• The sulci and fissures are both grooves in the cortex but they are differentiated by size
○ A sulcus is a shallower groove that surrounds a gyrus
- A fissure is a large furrow that divides the brain into lobes and also into the 2 hemispheres ( the longitudinal fissure)


The Forebrain

Made up of the:

• The Cerebral cortex: the outer layer of the cerebral hemispheres
○ Its functions include the processing of information, thinking and planning

• The basal ganglia are crucial to the function of the motor system

• The limbic system is involved in learning, emotions and motivation
- It includes the hippocampus, amygdala & septum

• The thalamus: is the primary relay station for sensory information coming into the brain

- The hypothalamus controls the endocrine system and the autonomic nervous system (body temperature, appetite and thirst regulation)


The Midbrain

• The reticular activating system (RAS) is important in controlling consciousness: (sleep, arousal), attention, cardiorespiratory function and movement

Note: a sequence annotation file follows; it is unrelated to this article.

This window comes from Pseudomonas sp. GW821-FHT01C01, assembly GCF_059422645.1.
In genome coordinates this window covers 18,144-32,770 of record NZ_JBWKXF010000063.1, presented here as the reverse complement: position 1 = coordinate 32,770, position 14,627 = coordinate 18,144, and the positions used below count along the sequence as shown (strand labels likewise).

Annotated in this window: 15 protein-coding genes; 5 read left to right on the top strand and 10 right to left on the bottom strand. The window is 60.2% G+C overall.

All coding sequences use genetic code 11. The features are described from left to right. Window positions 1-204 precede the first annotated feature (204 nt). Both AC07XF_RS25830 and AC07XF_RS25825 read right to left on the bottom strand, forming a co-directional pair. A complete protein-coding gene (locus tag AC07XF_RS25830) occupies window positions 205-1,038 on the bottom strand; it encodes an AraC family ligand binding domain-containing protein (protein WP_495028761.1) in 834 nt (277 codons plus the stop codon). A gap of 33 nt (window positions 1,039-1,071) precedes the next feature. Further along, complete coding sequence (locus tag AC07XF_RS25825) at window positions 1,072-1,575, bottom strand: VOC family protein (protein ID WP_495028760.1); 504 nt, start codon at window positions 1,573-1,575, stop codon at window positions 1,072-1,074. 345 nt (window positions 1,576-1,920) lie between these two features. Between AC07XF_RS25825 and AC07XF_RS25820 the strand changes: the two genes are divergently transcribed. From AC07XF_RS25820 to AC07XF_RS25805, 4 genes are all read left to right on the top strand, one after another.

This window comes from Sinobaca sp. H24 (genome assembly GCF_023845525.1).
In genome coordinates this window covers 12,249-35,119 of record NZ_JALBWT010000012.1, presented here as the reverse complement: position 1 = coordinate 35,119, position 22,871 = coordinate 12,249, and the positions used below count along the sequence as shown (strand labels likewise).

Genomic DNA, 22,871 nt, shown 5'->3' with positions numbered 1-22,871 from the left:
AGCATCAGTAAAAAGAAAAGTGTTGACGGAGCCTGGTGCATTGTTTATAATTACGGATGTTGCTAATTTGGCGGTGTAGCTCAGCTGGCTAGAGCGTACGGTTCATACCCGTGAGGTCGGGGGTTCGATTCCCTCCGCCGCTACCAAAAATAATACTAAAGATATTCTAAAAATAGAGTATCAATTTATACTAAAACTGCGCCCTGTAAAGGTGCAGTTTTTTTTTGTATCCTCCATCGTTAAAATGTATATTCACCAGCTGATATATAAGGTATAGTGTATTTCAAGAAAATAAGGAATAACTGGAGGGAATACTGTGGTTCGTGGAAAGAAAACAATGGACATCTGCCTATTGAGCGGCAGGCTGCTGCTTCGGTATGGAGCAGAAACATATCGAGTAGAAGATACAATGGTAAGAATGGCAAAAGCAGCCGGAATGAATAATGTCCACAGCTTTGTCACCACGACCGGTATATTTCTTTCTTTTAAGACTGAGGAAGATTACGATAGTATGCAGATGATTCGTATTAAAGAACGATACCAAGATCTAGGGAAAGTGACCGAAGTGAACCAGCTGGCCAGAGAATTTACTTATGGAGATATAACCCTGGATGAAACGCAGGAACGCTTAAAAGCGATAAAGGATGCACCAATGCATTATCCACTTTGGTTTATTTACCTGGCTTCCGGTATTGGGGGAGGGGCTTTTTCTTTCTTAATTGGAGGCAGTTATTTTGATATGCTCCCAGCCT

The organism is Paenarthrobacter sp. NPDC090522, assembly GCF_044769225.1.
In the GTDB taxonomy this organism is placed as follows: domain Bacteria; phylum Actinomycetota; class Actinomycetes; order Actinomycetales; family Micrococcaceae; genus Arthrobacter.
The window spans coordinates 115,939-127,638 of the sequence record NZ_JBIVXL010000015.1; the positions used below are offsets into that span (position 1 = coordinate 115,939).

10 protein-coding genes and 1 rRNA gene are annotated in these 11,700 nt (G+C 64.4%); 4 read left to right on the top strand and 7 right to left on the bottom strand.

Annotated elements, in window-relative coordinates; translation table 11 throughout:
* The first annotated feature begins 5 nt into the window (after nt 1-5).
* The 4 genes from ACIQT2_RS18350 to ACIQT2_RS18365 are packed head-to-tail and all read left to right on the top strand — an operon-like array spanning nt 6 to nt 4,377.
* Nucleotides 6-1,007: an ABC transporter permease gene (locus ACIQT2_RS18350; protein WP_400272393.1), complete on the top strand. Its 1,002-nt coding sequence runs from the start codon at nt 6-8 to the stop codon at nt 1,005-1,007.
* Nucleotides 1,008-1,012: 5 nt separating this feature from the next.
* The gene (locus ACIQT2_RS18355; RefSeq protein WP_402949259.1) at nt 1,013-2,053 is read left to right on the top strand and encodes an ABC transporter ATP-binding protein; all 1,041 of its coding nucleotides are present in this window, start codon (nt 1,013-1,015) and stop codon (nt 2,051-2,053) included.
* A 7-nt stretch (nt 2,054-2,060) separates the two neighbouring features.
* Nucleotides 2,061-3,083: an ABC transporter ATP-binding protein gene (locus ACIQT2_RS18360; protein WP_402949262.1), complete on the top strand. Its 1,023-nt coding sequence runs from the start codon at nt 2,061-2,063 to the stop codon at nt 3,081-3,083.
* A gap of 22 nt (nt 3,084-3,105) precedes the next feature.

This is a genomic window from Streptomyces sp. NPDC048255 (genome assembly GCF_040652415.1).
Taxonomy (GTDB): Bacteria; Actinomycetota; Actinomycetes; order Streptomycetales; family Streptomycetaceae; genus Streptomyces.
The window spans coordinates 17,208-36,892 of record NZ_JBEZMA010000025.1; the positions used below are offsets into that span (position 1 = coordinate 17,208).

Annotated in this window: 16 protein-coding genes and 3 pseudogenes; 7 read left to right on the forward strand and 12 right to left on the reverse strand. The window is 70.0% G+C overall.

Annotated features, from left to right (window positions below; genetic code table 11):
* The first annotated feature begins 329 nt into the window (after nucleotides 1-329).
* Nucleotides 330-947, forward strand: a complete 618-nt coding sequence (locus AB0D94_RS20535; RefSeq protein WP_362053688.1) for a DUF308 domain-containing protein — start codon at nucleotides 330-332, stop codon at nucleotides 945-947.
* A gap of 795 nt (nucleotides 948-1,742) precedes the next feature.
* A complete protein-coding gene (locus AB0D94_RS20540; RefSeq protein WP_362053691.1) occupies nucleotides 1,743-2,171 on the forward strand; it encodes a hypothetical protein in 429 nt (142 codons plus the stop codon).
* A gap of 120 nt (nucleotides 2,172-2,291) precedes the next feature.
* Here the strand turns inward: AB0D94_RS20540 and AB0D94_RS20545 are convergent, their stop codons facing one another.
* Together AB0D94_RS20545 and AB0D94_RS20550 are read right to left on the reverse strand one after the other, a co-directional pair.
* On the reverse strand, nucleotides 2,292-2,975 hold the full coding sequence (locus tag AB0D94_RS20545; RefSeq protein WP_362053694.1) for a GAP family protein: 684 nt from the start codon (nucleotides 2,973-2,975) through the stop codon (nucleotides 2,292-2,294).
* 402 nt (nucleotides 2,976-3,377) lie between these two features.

○ It extends into the hindbrain
- Other structures involved in vision, hearing and controlling movement


The Hindbrain

• The cerebellum is essential to balance & coordination of muscles (dexterity and smooth coordination of movement)

• The pons is involved in consciousness

- The medulla oblongata regulates vital functions and is involved in cardiorespiratory function, digestion and swallowing


The cerebral cortex (cerebrum)

• The cerebral cortex (cerebrum) is the largest part of the brain associated with higher brain function such as thought and action. It is further divided into 4 sections called lobes:

○ Frontal lobe
○ Parietal lobe
○ Occipital lobe
- Temporal lobe


The frontal lobe

- Memory
- Decision Making
- Reasoning
- Emotion regulation
- Personality
- Motor control
- Language


The Parietal lobe

- Senses and integrates sensation
- Spatial awareness and perception
- Proprioception (awareness of where parts of our bodies are)


The Occipital lobe

- Processing, integration and interpretation of VISION


The Temporal lobe

- Hearing
- Organization & Comprehension of language
- Memory & Memory formation